The Merchant of Venice

By Reyna Schaechter This summer, Shakespeare in the Park, housed in Central Park’s Delacorte Theater, is reviving The Merchant of Venice. Shakespeare in the Park has become an annual tradition, and because demand for tickets is so high, I arrived at the park at 7:00 AM to receive two tickets for that evening’s performance.The Merchant of Venice , written by Shakespeare between 1596 and 1598, addresses the anti-Semitism in society at the time. Bassanio, a Christian Venetian, turns to Jewish moneylender Shylock for a loan, naming Antonio as the loan’s guarantor. Shylock agrees under the condition that if Antonio does not repay him by a specific date, Shylock gets to cut a pound of his flesh off. When Antonio defaults on Shylock, Shylock takes him to court, prepared to take his revenge. However, when Portia, a rich heiress, points out a flaw in the contract, the law turns on Shylock and he is forced to convert to Christianity against his will.

I will confess, I had to read the plot summary through a few times to grasp all that was happening. And that was after I saw the show.

Shakespearean English is more difficult to comprehend than the English we’re used to. I think that productions of Shakespeare must be very active in order to keep audiences awake and attentive. Though the court scene in which Shylock’s future is determined was gripping, it was more a result of Shakespeare’s brilliance than the doing of any director or actor. In other scenes, I often found my mind wandering.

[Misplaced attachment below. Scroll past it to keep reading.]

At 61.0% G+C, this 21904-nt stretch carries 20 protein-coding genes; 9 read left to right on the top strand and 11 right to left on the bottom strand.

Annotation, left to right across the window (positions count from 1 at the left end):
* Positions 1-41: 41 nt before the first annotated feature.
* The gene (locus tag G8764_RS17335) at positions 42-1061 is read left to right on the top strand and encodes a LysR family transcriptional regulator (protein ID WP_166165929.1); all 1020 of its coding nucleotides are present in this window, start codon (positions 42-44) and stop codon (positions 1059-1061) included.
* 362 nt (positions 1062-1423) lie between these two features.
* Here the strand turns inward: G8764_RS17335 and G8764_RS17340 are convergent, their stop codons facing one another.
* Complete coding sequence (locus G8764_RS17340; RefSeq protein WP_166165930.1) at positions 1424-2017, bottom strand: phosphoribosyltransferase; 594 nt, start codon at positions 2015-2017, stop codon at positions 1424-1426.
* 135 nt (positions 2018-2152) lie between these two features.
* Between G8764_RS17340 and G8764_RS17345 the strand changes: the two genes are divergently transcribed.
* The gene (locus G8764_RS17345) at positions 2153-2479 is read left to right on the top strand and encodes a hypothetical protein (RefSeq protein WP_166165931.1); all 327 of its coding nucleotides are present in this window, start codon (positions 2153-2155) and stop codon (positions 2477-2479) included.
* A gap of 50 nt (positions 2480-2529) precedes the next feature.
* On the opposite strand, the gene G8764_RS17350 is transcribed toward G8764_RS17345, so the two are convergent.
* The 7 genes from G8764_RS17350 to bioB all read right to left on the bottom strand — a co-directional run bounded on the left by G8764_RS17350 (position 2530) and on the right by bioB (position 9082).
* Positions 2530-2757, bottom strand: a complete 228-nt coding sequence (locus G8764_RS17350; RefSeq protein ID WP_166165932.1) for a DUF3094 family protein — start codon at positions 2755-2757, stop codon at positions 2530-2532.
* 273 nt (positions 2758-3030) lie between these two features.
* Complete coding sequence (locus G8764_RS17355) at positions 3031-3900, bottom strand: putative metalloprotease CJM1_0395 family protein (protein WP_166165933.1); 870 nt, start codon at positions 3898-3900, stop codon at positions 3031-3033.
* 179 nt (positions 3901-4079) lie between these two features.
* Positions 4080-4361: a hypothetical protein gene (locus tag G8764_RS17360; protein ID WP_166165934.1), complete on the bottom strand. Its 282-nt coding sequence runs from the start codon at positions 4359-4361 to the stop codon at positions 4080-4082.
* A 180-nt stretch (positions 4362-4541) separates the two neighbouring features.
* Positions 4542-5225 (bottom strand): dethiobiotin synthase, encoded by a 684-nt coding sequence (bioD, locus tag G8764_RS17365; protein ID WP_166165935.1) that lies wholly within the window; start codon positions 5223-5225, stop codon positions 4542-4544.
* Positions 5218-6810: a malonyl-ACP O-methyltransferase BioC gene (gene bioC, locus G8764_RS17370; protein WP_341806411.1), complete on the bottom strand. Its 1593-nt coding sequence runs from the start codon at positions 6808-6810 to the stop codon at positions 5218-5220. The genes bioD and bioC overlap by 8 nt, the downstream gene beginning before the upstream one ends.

Although we have all come to love Al Pacino, his accent threw me off. He spoke in a heavy modern Brooklyn accent, which led me to believe that director Dan Sullivan was attempting to modernize the storyline. However, the Elizabethan costumes screamed “17th century” to me. Bodices, stomachers, kirtles, ruffs and cloaks were all present in the production. Brooklyn didn’t even exist when these garments were fashionable.

The one thrill of the show was seeing famous figures live. Al Pacino, for example, received an ovation when he entered the stage. In addition, at the end of the show, a bunch of fans crowded around the stage door (myself included). I was lucky enough to take a picture with him.

If you’re in the mood to get up at 5:00 AM, wait for six hours in Central Park, sit through an almost three hour show, but then have the opportunity to take a photo with Al Pacino at the end, then go see The Merchant of Venice.

TICKETS: Free tickets for Shakespeare in the Park are distributed via the free line at the Delacorte Theater in Central Park and on the web: